Dan Drezner: My very peculiar and speculative theory of why the GOP has not stopped Trump – Washington Post

CK MacLeod

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42 Responses

  1. Christopher Carr says:

    I also found it bizarre that Serious Journalists have kept repeating the assertion that Trump can’t win, even now. And that’s it – it’s just an assertion.

    On the other hand, pro wrestling has captivated more hearts and minds than political science has.Report

    • That stopped after New Hampshire. Current goalposts are whether he will win or whether we don’t know.Report

      • CK MacLeod in reply to Will Truman says:

        You might have seen the graphic that goes with this tweet being sent around last night:


        Poli Sci types and just political observers in general can’t look at that without saying to themselves this Trump thing can’t last.

        I had the wayward thought last night that the Trump bubble, which many of us have been expecting to pop with an audible sound, in one Trumpastrophic moment, would just deflate on its own – that one day soon, we’d just look up from our wailing and gnashing and notice that his support was declining, that people just weren’t very interested anymore in his latest verbal atrocities, that fewer people were showing up at his rallies and those who did were less excited… in short that the story would just move on without him. It happens to shows that make a splash then turn boring. I thought it had happened months ago, but was wrong, but what if Trump sort of limply runs the table during the SEC primaries, loses a handful of states to Cruz and or Rubio, under-performs his polls, in some places severely? At that point brokered convention scenarios might start getting more real – unless his slide is more precipitous, and he stops winning anywhere: Then we’d be back to figuring out how much of a platform he’d get at the RNC.

        The only real downside would be that all of our wailings and gnashings – and careful analyses and theoretical speculation etc. – would turn out to have been as much a waste of time as all of the bombastic campaigning and kerfuffles of the day.

        If that’s what occurs, I hope it doesn’t happen – or isn’t noticed – until my current featured wailer-gnasher-theorizer has moved into the deeper archivesReport

        • Will Truman in reply to CK MacLeod says:

          The deflate has been a hook on which I have been hanging a hope hack. I doubt there will be a collapse. Could be a deflation that becomes reinforcing.

          Right now few delegates have been elected. Even a week from now, it will be less than a third. Plus, Trump has yet to pick up what could be considered “momentum” and has gotten relative little in the way of drip-drip-drip TV ads against him.

          However, it has to actually happen. If it doesn’t happen by Super Tuesday, it becomes harder to see happening. Much harder.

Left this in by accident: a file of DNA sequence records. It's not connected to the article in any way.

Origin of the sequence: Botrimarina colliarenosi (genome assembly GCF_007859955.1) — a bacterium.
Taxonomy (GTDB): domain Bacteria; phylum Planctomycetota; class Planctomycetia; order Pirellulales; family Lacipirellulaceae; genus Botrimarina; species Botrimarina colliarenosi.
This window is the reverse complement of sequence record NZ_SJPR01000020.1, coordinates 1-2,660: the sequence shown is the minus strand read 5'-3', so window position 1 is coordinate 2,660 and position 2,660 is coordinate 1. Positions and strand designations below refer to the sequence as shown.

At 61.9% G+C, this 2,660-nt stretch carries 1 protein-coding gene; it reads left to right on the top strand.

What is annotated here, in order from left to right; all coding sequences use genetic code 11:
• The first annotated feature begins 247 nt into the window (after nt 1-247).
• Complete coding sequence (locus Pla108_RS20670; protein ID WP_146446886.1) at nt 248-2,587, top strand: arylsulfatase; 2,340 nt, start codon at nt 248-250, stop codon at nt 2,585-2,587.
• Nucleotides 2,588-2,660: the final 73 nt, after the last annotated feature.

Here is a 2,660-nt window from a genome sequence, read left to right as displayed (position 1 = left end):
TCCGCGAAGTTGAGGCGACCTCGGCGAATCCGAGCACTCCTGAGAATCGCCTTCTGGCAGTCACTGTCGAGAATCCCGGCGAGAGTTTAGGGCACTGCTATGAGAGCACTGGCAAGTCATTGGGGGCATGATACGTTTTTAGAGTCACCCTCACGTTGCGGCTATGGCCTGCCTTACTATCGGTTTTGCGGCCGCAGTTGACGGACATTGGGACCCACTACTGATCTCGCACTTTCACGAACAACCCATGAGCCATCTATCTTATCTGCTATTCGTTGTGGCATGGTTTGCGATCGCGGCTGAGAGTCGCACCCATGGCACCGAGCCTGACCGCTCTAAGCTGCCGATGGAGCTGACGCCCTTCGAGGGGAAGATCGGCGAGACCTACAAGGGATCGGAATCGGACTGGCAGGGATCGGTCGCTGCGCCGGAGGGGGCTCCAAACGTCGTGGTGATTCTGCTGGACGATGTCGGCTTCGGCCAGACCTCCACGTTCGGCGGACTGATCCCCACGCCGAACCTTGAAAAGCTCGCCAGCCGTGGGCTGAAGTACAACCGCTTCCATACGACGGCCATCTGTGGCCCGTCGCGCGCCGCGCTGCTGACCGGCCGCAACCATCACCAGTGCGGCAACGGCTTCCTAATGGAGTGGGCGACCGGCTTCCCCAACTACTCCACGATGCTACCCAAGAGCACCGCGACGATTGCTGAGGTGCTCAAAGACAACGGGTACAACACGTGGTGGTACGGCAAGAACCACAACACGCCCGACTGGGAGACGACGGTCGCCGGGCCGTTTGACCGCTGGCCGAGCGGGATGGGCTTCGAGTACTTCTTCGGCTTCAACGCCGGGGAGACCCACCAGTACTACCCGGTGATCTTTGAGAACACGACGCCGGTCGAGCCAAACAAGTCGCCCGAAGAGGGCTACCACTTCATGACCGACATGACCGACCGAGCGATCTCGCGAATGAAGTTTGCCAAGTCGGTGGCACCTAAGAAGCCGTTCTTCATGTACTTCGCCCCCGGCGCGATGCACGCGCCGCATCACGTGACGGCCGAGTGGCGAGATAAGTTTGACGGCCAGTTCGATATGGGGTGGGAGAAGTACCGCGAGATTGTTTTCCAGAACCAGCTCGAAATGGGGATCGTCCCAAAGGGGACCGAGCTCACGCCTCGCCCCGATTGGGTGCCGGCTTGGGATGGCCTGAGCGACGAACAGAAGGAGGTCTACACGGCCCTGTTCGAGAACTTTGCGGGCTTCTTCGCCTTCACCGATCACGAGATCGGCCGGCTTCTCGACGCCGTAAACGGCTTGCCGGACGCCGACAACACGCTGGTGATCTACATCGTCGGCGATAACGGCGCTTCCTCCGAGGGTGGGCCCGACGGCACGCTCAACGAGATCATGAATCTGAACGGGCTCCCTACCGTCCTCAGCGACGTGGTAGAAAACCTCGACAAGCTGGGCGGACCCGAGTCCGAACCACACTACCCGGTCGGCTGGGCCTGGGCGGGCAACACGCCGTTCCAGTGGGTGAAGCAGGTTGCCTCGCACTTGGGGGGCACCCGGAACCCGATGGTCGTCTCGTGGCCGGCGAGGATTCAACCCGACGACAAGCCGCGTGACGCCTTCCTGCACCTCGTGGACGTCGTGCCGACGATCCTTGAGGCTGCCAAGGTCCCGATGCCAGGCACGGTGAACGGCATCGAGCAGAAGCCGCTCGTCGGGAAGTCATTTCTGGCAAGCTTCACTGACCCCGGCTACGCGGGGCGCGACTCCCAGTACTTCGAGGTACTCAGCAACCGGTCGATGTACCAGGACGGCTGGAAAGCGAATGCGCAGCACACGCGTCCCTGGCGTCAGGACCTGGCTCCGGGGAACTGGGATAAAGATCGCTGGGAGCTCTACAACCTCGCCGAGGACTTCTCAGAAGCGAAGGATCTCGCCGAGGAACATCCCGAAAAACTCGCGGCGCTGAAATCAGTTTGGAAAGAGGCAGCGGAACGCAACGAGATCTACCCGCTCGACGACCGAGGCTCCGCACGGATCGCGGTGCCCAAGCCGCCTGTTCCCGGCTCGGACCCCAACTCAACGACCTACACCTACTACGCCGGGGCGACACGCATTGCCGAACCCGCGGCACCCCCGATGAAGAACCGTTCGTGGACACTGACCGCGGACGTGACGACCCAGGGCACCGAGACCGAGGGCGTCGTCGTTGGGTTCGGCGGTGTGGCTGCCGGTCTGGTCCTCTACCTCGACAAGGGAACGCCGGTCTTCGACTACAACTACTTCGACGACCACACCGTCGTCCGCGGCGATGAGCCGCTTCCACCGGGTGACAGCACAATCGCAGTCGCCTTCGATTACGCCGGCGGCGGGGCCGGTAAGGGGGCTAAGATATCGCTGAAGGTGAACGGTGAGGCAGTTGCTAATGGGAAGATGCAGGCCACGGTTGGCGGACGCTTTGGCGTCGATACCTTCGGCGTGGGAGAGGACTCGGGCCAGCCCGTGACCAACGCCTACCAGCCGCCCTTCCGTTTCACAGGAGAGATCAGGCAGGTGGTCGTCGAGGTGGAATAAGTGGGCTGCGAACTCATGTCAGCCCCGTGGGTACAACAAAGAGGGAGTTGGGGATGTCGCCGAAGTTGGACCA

My spitball for Trump is at 55% and I pretty sure that’s significantly too low and (barring something unforseen) about to be revised upward.

          The chart speaks mostly to his general election prospects, which are grim. A large faction of the party seems to simply not believe it, or not care. (And in the worst of all possibilities, they’re right.)Report

          • CK MacLeod in reply to Will Truman says:

            The chart speaks more directly to his general election prospects, but it also makes him an outlier compared to every nominee, successful or unsuccessful, of the last generation. I wouldn’t be surprised to learn that there had never been as personally unfavored a nominee of a major party in the entire history of polling.Report

            • PD Shaw in reply to CK MacLeod says:

              I wouldn’t be surprised to learn that but for Trump, Hillary Clinton would be the most personally unfavored nominee of a major party in polling history. Link (currently showing poll average of 53.0% unfavorable; 40.8% favorable) This is not going to be an uplifting election.

              Edit: same website has Trump’s at 57.0% unfavorable; 36.4 favorable.Report

          • CK MacLeod in reply to Will Truman says:

            I’d thought the deflation had started months ago. Was wrong. If you could predict such developments accurately, or always detect them early, you could very soon become the richest person in the world.Report

          • Art Deco in reply to Will Truman says:

            The chart speaks mostly to his general election prospects, which are grim

            He polls satisfactorily against Hellary, a bit worse against Sanders. Cruz and Rubio do slightly better. .Report

        • Saul Degraw in reply to CK MacLeod says:

          This is what everyone has been saying for a while but the issue is that Poli Sci types are generally connected with the elite and have the same tendency to dismiss non-elite concerns. What if political revolts are more like the famed Spanish Inquisition sketch from Monty Python? No one expects them and when they happen, it is too late to prevent them.